What an Online Calendar Posting Gives You:
Your posted event listing (look for the Community Calendar or “Submit Your Event” section) will allow users to search your posting via date or event title. Even better, it will not only appear on the calendar website but it may also be printed (depending on available space and how compelling your event is to the reader) in the hard copy publication if there is one. In addition, when reporters are looking for events to cover they often access this information.
Some tourism and convention center websites even have “tentacles” – meaning that they push their online calendars to other websites in other regions. This broadens your event exposure even more. Note: This works best for large community events that have a broader appeal.
As with most event marketing, less is not more – you want to get your event on as many calendars as possible. The reason? Consumers get their information from many sources. If you post on a variety of calendars your event will start appearing in more online searches close to the event date. This gives you more exposure. Many calendars now also give you the option of sharing information on your social networks.
Now, like in anything, there are some “catches.” Make sure that your postings aren't too lengthy – two paragraphs is usually sufficient. You want to use the same information and verbiage in all your postings to be consistent and to assure your event is recognizable. Most calendars will prompt you for the basics (date, time, etc.) but still reinforce this in the "Description" section of your listing. Also, if you want to submit to a magazine keep a close eye on their deadlines.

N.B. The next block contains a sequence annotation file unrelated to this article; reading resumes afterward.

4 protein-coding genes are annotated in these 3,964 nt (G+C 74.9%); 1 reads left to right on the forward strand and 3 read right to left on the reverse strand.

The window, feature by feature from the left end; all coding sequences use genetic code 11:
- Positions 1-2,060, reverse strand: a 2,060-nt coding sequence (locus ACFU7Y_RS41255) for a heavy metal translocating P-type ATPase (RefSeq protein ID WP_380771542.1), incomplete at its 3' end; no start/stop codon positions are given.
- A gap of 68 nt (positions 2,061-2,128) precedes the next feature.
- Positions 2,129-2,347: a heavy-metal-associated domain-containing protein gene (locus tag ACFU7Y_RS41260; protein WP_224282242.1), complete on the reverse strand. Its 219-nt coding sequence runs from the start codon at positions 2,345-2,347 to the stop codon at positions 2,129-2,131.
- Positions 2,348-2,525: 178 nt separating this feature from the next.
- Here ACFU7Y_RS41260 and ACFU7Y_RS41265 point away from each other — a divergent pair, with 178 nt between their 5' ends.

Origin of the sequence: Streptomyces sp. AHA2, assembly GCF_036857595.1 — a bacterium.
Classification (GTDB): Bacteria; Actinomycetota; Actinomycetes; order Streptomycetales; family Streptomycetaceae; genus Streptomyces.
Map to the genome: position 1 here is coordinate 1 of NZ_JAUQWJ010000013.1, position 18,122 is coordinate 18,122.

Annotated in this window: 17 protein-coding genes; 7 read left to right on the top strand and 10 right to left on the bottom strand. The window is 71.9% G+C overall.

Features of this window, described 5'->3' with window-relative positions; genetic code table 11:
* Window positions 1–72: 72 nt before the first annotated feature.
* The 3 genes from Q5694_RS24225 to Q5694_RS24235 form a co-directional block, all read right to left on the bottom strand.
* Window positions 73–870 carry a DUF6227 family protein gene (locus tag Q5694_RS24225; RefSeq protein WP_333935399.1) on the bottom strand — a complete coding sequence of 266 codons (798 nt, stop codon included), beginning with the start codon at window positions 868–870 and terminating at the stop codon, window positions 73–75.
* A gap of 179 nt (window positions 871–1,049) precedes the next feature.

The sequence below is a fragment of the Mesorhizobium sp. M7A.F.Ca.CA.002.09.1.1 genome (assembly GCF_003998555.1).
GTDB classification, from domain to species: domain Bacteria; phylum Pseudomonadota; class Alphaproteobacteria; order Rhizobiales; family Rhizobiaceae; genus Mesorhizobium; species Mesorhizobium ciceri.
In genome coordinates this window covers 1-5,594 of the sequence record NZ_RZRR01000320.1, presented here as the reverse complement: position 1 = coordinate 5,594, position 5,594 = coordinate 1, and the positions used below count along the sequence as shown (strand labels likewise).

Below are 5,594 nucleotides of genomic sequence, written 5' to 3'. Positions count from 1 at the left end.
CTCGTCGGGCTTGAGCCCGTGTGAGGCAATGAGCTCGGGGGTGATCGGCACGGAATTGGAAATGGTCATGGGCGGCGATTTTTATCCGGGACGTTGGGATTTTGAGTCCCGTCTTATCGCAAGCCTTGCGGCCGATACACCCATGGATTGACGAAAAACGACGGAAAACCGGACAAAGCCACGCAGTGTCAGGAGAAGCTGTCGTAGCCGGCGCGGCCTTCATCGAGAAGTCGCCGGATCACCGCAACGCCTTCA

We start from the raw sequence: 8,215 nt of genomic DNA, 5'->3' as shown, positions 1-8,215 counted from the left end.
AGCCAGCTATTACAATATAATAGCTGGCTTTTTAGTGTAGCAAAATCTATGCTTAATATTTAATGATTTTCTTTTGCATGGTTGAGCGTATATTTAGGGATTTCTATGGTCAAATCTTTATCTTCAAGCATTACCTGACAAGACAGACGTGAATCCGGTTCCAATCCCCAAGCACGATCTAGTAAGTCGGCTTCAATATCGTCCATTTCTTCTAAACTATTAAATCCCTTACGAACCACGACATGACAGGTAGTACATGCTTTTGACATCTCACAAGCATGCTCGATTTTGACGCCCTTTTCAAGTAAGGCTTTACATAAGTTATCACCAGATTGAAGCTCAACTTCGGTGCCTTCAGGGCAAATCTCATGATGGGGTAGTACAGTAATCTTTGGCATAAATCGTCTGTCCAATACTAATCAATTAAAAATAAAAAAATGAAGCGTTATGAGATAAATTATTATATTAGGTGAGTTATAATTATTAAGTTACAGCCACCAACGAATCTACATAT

NOTE: Many major metropolitan publications need information two months prior to publication – sometimes more. If your event is newsworthy (as in a fundraiser and NOT a small networking event) and will be held in November, for example, get your listing to the publication no later than September 1st (when in doubt, call and ask them for their specific deadline for submission).
Now don’t think for a moment that posting your event will automatically attract attendees. This will always depend on the nature of your event, how compelling your description is – and more. You still have to promote your event EVERY way you can. This is just one more FREE tool in your arsenal.
May the Marketing Gods be With You!
Marketing to Moms in the Digital Age
In a recent article in Forbes magazine, nearly 70% of women surveyed believe that technology is making them better moms.
This new “Digital Mom” uses her Smart Phone 6.1 hours per day! A whopping 58 percent of moms are more likely to shop via a mobile device and 61 percent are more likely to use Pinterest as compared to the average American.
When I first read about this phenomenon, I thought of my own love of gadgets and how my nose is almost glued to my IPhone. I mean, how did any mom survive before she could shop online, find out the test scores of area schools or follow a favorite brand on Social Media?
According to Katie Petrillo, Marketing Manager for PunchBowl, moms today realize that technology makes their lives easier and they are adopting new technologies faster than the average American. http://socialmediatoday.com/katie-petrillo/1427301/branding-marketing-stats-about-digital-moms
Consider this: In a recent survey of 1500 tablet owning moms, 97% of them had made a purchase in the last month (Source: Edison Research). For any business trying to reach this demographic, making sure your marketing efforts are mobile ready is uh, important.
Are you a Digital Mom or do you know someone who is? Post your comments here.